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"Sensory Story Time" For Families With Children On The Autism Spectrum


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Jennifer Sodergren and her daughter, 3-year-old Lizzie, play with colorful scarves during a Jan. 8 Sensory Story Time held at the Weber Road Branch Library in Affton. photo by Diana Linsley.

January 12, 2018
 
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There's a new kind of story time gaining popularity at local libraries, and it's getting rave reviews from children and their parents.

 
This isn't the story time where kids sit in a circle and listen to a librarian read a book – Sensory Story Time at the St. Louis County Library has kids on their feet dancing, singing, playing, drawing and even crawling through brightly-colored tunnels. The story-song-story-song-playtime format keeps kids engaged and allows for flexibility.

 
Geared toward families with children who have autism spectrum disorder or multi-sensory needs, Sensory Story Time comes with equipment the kids think is pretty cool – noise-canceling headphones, props to go along with the stories, Fidget Spinners, fun kinds of seats to sit or stand on and more. Blue covers placed on the harsh fluorescent overhead lights cast a soft glow on the room, making it more inviting for children with light sensitivities.

 
"It's very interactive – the kids are not expected to sit still or be quiet for 40 minutes," said Samantha Dozier, youth services librarian who leads story time at the Weber Road Branch. "Libraries are places for everyone, but sometimes it's difficult for parents of children with autism to feel comfortable bringing their kids here because they're afraid of being disruptive, so we created a space that was comfortable and safe for them. If kids get up to move around the room that's OK – we even encourage it."

 
Jennifer Mayer, a mother of four, is grateful for the program. The Mayers have been longtime patrons of the library's programs, but Sensory Story Time is perfect for her children with autism spectrum disorder.

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Youth Services Librarian Samantha Dozier leads Sensory Story Time at the Weber Road Branch. Looking on are sisters Abigail and Talullah Reynolds. photo by Diana Linsley.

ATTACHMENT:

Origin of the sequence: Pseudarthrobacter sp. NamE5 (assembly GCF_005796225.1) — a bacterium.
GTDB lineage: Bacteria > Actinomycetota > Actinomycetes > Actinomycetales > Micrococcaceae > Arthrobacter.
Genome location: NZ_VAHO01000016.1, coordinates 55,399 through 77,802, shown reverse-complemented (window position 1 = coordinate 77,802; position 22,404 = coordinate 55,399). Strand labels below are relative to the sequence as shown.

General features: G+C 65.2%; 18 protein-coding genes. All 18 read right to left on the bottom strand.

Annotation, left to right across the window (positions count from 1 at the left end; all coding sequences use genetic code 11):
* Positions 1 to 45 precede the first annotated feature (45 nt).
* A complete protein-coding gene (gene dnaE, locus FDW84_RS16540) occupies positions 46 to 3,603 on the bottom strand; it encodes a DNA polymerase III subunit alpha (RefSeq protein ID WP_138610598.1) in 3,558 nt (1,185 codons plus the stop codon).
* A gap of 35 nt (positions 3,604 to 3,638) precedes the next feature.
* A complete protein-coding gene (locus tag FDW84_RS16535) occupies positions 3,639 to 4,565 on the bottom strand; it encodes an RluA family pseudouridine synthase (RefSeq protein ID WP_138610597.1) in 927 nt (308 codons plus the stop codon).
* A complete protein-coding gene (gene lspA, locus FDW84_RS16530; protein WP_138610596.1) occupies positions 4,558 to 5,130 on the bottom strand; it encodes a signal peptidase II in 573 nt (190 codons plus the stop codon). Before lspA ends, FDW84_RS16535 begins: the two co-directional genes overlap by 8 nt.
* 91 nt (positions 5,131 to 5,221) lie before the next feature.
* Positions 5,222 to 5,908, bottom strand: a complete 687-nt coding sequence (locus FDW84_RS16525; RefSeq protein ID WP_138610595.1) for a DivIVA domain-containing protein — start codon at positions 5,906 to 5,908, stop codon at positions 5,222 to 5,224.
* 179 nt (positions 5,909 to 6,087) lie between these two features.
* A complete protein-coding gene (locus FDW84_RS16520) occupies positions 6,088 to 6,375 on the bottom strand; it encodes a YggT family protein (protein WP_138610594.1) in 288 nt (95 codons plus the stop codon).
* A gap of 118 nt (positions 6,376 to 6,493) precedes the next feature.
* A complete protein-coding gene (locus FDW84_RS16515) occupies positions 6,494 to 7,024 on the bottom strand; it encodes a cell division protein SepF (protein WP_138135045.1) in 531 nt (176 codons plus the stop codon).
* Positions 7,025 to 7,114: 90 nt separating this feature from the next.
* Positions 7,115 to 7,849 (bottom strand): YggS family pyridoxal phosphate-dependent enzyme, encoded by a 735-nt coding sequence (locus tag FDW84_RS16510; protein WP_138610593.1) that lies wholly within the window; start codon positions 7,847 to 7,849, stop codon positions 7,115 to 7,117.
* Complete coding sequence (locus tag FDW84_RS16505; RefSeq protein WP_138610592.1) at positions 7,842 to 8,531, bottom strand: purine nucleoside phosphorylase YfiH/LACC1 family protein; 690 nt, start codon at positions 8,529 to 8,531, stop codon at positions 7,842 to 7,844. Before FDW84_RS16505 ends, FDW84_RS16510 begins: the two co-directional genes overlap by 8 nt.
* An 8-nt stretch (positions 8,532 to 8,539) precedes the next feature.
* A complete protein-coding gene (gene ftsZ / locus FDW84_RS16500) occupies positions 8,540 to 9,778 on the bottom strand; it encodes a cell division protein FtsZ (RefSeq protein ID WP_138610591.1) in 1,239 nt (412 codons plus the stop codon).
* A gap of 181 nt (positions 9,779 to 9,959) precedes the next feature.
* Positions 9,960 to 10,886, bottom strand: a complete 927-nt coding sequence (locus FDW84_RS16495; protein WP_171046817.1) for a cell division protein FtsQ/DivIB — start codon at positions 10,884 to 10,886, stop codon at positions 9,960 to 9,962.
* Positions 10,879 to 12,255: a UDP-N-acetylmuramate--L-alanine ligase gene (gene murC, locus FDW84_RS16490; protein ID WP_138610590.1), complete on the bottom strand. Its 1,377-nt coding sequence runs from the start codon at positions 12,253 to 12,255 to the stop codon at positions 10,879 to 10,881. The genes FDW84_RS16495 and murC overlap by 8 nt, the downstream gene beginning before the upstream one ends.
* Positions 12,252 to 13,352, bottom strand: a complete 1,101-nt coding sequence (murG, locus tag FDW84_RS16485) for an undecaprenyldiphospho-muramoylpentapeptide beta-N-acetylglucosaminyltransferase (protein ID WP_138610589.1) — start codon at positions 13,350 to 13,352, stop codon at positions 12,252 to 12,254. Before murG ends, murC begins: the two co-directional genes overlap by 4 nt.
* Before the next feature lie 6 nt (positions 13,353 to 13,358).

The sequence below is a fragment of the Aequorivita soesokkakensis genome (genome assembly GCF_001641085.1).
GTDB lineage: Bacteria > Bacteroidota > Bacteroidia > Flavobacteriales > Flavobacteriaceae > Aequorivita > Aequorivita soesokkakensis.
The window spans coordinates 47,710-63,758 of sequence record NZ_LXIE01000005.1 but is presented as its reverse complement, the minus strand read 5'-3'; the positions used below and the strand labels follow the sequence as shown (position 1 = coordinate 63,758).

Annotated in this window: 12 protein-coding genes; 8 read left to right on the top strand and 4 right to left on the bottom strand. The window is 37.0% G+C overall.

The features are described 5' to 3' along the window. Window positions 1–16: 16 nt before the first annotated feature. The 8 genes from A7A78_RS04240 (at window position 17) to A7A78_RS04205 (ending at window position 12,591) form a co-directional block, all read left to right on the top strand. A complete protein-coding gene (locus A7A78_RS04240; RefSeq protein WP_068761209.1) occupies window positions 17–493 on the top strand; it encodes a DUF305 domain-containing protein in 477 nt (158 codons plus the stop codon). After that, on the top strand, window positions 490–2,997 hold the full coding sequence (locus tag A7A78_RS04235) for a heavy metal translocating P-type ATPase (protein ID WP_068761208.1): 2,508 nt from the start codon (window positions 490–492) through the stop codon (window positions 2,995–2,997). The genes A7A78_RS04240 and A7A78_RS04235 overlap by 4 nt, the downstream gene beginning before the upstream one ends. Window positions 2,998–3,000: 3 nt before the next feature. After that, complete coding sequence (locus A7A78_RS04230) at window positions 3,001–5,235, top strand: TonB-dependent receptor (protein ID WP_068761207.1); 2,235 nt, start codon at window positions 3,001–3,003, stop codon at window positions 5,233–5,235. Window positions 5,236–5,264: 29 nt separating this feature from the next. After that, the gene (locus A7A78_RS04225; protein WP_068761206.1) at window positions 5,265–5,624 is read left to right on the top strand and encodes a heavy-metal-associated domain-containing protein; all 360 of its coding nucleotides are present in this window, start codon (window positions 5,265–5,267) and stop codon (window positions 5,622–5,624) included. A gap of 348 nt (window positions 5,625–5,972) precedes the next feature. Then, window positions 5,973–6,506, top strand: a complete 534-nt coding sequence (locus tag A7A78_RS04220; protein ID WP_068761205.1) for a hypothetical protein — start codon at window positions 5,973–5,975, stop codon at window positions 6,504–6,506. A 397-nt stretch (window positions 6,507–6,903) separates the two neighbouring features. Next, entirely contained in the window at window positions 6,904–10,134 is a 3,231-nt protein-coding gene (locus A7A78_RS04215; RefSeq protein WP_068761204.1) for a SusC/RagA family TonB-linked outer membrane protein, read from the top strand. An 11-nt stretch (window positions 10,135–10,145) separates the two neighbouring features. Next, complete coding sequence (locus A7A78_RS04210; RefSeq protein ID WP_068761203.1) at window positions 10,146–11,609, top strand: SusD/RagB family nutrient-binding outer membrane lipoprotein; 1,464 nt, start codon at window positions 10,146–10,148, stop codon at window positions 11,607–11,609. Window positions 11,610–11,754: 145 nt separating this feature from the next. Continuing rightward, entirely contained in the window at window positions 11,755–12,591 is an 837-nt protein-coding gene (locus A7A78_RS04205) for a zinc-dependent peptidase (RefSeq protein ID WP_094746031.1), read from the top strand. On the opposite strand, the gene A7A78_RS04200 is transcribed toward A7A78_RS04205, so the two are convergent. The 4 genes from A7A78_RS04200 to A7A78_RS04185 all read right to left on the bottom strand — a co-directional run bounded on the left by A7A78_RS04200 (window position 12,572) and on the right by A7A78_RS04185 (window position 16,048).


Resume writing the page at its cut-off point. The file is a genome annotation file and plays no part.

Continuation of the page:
"I'm so happy to see this," said Mayer, as she watched Cameron, 2, and Alexis, 4, enjoying story time.

 
"It's fun, it's laid back and it's nice when I don't have to constantly say, 'Sorry, sorry, sorry,'" she said, adding she often apologizes to other parents when her children are disruptive. "It's a lot less pressure and we love that it's sensory friendly."

 
Mayer said it's also a welcome activity outside of a therapist's office that doesn't require a co-pay. It's something she wishes would have been available when her oldest daughter, who is also autistic, was younger.

 
She said the fact that kids are encouraged to get up and move around – and parents can join, too – helps Cameron with his mobility issues. She said Sensory Story Time has also helped Alexis interact with other children: "It helps bring her out of her shell and gets her interacting with her peers," Mayer said.

 
Crystal Showers-Maynard, who is also a regular at Sensory Story Time with her two children, has seen her 5-year-old son Dalton make great strides since they started attending.

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"He used the noise-canceling headphones at first – what he called his 'ears' – and he wouldn't do anything," she said of Dalton, who has not been diagnosed with autism spectrum disorder, but has difficulty focusing on tasks. "Now he's up in the mix with the other kids, playing and doing all of the things, and he doesn't even wear his 'ears' any more. He also met another boy his age and now they're friends, which is great."

 
There's also several families who attend Sensory Story Time whose children who do not have autism spectrum disorder, but the format suits them better.

 
"Lizzie (3 years old) has a hard time sitting still and the flexibility and the interactive nature is really great," her mother Jennifer Sodergren said as Lizzie draped herself in colorful scarves that went along with one of the stories. "The story-song-story-song-playtime moves at a pretty quick pace and keeps her engaged."

A Growing Trend

 
Story times and activities geared toward children with autism spectrum disorder are a growing trend in libraries across the country as the number of children diagnosed with the disorder continues to rise, according to St. Louis County Library Director Kristen Sorth.

 
"We realized we were missing out on having some families coming here because parents had concerns about bringing their children to regular story times," Sorth said.

 
Sensory Story Time has grown in popularity and drawn several "regulars" since the bi-monthly program started a year ago at the Weber Road Branch (held at 6:30 p.m. on the second and fourth Mondays of the month at 4444 Weber Road). Because of its success there, the library is expanding the program to its Prairie Commons Branch this month and the Daniel Boone Branch beginning in July. The program is designed for children ages 3-9, but children and siblings of other ages are welcome to attend.

 
Each hosting branch has a slideshow outlining where story time takes place and what activities it will include, which parents have found helpful for showing their children what they can expect. For more information, call 314-994-3300 or visit www.slcl.org.

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